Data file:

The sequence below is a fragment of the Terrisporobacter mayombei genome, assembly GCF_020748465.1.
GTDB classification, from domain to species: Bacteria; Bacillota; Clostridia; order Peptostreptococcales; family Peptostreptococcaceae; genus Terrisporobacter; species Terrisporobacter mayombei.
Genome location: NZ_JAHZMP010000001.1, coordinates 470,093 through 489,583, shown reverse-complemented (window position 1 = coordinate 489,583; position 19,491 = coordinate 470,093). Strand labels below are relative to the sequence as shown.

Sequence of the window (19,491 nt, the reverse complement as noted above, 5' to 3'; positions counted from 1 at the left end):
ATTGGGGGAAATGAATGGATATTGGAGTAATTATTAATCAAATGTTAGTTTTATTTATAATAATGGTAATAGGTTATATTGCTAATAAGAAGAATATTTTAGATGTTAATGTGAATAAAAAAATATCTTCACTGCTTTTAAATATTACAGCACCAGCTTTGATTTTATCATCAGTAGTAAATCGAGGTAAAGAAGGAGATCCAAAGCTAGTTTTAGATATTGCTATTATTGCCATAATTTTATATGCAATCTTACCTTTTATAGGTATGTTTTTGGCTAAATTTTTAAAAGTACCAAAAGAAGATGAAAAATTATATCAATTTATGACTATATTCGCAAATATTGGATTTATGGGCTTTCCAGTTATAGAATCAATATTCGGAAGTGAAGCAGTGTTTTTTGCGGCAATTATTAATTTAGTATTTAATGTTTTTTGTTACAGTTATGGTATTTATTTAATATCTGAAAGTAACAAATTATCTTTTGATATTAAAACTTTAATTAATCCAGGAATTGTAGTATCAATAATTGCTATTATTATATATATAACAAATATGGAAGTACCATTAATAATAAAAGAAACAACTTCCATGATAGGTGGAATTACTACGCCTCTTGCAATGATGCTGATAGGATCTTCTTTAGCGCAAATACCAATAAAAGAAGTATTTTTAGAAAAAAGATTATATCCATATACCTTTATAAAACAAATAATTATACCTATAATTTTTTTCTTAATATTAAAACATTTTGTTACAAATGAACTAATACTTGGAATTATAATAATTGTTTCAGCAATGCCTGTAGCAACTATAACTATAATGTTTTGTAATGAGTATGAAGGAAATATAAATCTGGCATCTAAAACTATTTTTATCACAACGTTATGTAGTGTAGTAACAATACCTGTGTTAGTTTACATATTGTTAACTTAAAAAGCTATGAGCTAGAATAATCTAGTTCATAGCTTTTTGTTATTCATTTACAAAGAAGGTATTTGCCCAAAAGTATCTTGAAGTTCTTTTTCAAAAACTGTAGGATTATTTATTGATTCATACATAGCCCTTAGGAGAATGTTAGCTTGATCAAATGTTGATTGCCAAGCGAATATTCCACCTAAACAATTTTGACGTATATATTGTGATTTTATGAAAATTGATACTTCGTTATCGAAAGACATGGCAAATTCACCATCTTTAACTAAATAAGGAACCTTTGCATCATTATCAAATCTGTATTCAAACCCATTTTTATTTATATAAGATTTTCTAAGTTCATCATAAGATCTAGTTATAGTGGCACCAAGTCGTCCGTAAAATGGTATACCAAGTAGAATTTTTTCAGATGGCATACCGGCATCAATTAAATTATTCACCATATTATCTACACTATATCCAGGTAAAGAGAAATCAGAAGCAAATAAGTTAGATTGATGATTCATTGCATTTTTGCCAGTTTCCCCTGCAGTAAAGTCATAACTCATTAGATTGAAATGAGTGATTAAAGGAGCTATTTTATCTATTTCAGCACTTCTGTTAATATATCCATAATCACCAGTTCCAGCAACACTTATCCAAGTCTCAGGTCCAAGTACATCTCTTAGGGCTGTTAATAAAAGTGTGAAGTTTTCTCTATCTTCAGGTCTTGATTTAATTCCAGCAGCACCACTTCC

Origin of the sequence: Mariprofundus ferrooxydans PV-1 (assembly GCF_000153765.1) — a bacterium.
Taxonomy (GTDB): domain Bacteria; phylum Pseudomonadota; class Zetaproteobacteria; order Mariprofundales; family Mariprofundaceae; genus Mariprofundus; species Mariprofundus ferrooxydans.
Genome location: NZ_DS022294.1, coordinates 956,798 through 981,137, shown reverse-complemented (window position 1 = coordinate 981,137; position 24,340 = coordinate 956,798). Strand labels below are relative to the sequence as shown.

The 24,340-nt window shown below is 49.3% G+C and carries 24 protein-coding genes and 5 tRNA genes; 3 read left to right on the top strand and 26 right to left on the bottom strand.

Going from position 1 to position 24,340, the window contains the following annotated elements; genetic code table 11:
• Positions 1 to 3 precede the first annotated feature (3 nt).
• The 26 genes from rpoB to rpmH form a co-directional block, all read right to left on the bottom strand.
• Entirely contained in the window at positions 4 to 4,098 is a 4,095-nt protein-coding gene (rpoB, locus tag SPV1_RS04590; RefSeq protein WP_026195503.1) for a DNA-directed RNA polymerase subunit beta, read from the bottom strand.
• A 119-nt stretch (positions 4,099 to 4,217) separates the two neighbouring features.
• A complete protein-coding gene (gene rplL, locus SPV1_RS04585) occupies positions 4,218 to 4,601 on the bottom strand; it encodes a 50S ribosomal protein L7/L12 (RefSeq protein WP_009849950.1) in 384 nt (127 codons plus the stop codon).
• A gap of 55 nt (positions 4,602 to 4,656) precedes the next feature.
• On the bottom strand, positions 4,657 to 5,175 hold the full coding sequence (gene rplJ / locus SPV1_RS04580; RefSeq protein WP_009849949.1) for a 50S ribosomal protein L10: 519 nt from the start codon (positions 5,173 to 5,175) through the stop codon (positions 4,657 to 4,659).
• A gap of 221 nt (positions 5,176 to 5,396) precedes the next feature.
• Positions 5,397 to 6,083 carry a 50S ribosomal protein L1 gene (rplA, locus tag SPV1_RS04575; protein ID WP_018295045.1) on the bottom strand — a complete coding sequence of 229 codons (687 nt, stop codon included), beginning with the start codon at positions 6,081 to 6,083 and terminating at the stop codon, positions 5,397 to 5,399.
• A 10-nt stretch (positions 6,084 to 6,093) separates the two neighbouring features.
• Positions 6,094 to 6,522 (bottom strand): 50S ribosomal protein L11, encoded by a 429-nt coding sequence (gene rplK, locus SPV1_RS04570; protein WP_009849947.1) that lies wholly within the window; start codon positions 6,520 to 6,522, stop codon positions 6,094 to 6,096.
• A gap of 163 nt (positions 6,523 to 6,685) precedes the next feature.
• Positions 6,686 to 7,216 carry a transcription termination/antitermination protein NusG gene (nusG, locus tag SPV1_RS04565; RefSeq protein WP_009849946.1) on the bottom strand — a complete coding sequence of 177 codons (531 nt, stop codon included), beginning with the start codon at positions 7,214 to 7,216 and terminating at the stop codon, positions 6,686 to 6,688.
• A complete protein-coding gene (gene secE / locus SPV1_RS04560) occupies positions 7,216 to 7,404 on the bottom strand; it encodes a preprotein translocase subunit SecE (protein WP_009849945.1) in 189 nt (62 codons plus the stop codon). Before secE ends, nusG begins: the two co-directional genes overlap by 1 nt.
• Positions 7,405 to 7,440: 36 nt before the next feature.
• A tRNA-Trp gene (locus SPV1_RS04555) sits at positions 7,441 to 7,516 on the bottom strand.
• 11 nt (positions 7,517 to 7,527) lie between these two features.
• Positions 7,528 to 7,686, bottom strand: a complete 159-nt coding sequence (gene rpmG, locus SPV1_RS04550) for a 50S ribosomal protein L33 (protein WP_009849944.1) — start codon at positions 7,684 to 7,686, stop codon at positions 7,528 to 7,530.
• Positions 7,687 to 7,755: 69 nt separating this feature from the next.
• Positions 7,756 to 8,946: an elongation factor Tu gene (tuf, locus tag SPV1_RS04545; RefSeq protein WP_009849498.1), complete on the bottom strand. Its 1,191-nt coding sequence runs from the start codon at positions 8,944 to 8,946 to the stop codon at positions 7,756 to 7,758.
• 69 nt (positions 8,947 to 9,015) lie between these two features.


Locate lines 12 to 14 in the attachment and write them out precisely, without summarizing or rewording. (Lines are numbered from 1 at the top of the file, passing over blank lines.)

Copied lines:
• The 26 genes from rpoB to rpmH form a co-directional block, all read right to left on the bottom strand.
• Entirely contained in the window at positions 4 to 4,098 is a 4,095-nt protein-coding gene (rpoB, locus tag SPV1_RS04590; RefSeq protein WP_026195503.1) for a DNA-directed RNA polymerase subunit beta, read from the bottom strand.
• A 119-nt stretch (positions 4,099 to 4,217) separates the two neighbouring features.